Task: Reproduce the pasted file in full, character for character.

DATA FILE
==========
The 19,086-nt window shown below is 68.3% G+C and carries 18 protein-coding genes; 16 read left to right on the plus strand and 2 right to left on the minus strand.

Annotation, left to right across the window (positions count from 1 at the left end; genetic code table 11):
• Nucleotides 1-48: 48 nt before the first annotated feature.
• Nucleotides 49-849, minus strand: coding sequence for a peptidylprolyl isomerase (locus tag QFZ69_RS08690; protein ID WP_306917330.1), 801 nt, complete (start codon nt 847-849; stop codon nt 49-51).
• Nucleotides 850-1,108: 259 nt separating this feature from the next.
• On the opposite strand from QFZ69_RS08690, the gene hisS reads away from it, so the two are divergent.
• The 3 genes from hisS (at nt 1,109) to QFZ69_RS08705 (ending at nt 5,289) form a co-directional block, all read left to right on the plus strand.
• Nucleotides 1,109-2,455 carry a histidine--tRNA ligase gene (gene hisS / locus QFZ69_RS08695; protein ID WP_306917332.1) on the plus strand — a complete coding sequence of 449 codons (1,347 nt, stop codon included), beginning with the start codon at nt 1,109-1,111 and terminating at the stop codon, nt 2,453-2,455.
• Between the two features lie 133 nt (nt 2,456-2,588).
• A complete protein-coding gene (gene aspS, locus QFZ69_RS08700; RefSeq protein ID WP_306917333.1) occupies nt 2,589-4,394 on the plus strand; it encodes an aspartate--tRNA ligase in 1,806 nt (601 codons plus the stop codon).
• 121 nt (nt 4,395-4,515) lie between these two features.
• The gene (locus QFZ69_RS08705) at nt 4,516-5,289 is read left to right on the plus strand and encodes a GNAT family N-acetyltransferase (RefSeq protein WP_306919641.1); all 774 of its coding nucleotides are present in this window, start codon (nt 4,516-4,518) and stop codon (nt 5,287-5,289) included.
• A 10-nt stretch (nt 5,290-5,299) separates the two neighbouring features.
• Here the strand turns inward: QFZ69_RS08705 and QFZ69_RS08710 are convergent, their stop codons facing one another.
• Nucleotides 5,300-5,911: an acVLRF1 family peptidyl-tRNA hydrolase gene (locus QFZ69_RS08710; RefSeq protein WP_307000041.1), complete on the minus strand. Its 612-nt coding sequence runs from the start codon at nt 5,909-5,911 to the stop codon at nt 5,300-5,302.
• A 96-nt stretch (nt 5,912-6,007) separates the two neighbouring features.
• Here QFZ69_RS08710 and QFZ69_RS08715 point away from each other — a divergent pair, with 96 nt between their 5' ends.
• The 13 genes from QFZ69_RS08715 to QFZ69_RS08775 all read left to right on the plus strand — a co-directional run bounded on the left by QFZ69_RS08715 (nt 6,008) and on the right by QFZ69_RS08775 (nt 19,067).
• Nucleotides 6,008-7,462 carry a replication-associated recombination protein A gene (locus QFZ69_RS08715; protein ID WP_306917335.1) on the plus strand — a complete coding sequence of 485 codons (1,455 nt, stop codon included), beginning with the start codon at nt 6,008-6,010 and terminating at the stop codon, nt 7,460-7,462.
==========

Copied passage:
The 19,086-nt window shown below is 68.3% G+C and carries 18 protein-coding genes; 16 read left to right on the plus strand and 2 right to left on the minus strand.

Annotation, left to right across the window (positions count from 1 at the left end; genetic code table 11):
• Nucleotides 1-48: 48 nt before the first annotated feature.
• Nucleotides 49-849, minus strand: coding sequence for a peptidylprolyl isomerase (locus tag QFZ69_RS08690; protein ID WP_306917330.1), 801 nt, complete (start codon nt 847-849; stop codon nt 49-51).
• Nucleotides 850-1,108: 259 nt separating this feature from the next.
• On the opposite strand from QFZ69_RS08690, the gene hisS reads away from it, so the two are divergent.
• The 3 genes from hisS (at nt 1,109) to QFZ69_RS08705 (ending at nt 5,289) form a co-directional block, all read left to right on the plus strand.
• Nucleotides 1,109-2,455 carry a histidine--tRNA ligase gene (gene hisS / locus QFZ69_RS08695; protein ID WP_306917332.1) on the plus strand — a complete coding sequence of 449 codons (1,347 nt, stop codon included), beginning with the start codon at nt 1,109-1,111 and terminating at the stop codon, nt 2,453-2,455.
• Between the two features lie 133 nt (nt 2,456-2,588).
• A complete protein-coding gene (gene aspS, locus QFZ69_RS08700; RefSeq protein ID WP_306917333.1) occupies nt 2,589-4,394 on the plus strand; it encodes an aspartate--tRNA ligase in 1,806 nt (601 codons plus the stop codon).
• 121 nt (nt 4,395-4,515) lie between these two features.
• The gene (locus QFZ69_RS08705) at nt 4,516-5,289 is read left to right on the plus strand and encodes a GNAT family N-acetyltransferase (RefSeq protein WP_306919641.1); all 774 of its coding nucleotides are present in this window, start codon (nt 4,516-4,518) and stop codon (nt 5,287-5,289) included.
• A 10-nt stretch (nt 5,290-5,299) separates the two neighbouring features.
• Here the strand turns inward: QFZ69_RS08705 and QFZ69_RS08710 are convergent, their stop codons facing one another.
• Nucleotides 5,300-5,911: an acVLRF1 family peptidyl-tRNA hydrolase gene (locus QFZ69_RS08710; RefSeq protein WP_307000041.1), complete on the minus strand. Its 612-nt coding sequence runs from the start codon at nt 5,909-5,911 to the stop codon at nt 5,300-5,302.
• A 96-nt stretch (nt 5,912-6,007) separates the two neighbouring features.
• Here QFZ69_RS08710 and QFZ69_RS08715 point away from each other — a divergent pair, with 96 nt between their 5' ends.
• The 13 genes from QFZ69_RS08715 to QFZ69_RS08775 all read left to right on the plus strand — a co-directional run bounded on the left by QFZ69_RS08715 (nt 6,008) and on the right by QFZ69_RS08775 (nt 19,067).
• Nucleotides 6,008-7,462 carry a replication-associated recombination protein A gene (locus QFZ69_RS08715; protein ID WP_306917335.1) on the plus strand — a complete coding sequence of 485 codons (1,455 nt, stop codon included), beginning with the start codon at nt 6,008-6,010 and terminating at the stop codon, nt 7,460-7,462.